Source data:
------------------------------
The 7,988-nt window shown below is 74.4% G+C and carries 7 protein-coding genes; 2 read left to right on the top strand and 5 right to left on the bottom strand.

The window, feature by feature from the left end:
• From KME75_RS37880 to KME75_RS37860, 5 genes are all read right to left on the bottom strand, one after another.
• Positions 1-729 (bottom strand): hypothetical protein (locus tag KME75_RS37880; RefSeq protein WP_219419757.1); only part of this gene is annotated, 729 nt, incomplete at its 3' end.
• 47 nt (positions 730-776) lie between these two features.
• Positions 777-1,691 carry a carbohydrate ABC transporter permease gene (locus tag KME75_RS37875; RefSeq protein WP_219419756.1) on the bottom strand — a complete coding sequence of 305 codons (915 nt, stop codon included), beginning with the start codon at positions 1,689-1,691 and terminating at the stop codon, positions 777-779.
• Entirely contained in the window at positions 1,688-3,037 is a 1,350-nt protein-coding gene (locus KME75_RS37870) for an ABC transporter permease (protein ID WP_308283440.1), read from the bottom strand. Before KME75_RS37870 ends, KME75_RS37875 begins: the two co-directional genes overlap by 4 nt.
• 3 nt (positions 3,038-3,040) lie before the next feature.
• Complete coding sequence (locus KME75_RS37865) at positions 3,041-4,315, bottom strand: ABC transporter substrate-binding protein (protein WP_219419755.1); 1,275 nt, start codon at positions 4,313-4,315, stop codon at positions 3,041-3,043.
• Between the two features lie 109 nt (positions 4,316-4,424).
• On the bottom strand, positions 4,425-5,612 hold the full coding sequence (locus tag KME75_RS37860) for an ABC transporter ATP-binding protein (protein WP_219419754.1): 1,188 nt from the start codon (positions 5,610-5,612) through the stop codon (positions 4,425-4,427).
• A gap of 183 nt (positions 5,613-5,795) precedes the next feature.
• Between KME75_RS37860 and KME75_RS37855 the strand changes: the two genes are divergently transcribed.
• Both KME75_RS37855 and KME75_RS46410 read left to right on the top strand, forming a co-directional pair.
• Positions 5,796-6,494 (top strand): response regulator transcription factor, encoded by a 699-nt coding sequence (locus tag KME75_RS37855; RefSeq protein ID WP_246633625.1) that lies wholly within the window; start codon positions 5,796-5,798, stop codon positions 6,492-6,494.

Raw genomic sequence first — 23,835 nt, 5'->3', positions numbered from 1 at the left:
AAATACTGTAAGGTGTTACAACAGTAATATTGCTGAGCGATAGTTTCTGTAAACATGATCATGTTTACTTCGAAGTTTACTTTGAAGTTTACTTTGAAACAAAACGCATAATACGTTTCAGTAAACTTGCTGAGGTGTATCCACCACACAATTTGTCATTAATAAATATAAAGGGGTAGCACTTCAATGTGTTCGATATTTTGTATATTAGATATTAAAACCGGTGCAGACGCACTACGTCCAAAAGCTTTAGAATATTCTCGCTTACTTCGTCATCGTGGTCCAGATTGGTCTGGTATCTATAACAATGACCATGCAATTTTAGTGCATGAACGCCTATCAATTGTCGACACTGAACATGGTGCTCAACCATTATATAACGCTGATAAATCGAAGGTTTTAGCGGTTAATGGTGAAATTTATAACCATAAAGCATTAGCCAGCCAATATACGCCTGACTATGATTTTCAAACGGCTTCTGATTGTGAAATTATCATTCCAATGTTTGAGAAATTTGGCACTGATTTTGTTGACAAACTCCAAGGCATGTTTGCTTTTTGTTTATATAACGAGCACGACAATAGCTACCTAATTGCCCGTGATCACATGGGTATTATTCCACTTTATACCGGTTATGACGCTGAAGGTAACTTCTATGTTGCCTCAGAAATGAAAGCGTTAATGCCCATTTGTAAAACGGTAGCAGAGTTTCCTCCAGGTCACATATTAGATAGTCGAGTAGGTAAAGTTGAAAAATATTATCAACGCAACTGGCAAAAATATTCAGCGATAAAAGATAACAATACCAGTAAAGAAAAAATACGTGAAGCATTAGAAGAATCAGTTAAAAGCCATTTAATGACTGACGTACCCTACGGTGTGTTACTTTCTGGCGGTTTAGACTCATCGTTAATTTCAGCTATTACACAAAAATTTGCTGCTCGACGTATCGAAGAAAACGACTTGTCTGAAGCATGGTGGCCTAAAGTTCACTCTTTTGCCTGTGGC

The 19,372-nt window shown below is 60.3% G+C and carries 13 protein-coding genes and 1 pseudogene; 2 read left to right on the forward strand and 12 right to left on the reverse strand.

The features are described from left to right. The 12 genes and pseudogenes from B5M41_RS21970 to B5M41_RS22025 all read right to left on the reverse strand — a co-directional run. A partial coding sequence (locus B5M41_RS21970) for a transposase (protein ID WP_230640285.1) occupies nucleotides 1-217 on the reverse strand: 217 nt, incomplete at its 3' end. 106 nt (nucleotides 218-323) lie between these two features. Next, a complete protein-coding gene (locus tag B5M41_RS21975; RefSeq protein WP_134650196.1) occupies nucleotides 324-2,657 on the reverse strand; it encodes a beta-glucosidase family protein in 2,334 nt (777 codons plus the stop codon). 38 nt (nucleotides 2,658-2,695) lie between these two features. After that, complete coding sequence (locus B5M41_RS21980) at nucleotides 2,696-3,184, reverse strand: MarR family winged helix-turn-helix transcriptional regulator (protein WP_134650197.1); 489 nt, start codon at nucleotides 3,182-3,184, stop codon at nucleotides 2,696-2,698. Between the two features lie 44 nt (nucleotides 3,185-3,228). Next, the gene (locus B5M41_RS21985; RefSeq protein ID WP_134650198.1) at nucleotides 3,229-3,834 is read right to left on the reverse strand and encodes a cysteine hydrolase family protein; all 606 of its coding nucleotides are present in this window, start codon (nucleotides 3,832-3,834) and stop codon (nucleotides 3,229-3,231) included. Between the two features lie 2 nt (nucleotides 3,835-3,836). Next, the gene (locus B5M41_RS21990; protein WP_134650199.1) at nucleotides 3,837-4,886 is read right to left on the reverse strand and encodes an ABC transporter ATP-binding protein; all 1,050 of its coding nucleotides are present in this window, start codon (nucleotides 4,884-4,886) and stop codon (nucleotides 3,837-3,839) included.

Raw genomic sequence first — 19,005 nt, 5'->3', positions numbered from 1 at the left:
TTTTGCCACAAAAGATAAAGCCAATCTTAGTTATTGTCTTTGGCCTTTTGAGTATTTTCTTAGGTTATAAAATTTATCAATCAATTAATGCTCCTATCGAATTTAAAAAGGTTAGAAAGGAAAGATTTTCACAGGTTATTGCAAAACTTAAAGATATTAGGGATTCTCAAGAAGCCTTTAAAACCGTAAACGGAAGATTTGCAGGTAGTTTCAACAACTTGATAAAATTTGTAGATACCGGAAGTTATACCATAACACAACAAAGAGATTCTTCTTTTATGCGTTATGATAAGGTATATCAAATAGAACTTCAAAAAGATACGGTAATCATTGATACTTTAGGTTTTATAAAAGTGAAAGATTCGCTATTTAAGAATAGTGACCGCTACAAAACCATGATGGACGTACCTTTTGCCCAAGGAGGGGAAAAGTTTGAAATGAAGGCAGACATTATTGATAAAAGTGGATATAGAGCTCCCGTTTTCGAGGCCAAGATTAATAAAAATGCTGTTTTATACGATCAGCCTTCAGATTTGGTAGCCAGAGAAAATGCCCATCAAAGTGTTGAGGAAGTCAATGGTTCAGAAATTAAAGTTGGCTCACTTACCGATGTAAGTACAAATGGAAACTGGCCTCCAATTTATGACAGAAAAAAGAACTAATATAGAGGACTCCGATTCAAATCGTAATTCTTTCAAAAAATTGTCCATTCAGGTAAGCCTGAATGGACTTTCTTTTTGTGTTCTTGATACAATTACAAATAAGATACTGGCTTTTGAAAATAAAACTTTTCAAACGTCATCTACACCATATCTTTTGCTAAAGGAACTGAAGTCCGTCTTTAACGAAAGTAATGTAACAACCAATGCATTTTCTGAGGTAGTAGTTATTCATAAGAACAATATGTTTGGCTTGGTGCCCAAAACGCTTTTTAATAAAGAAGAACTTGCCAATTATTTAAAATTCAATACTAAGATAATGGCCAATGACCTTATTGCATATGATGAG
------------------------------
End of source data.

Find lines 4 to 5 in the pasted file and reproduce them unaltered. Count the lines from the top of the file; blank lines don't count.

• Positions 1-729 (bottom strand): hypothetical protein (locus tag KME75_RS37880; RefSeq protein WP_219419757.1); only part of this gene is annotated, 729 nt, incomplete at its 3' end.
• 47 nt (positions 730-776) lie between these two features.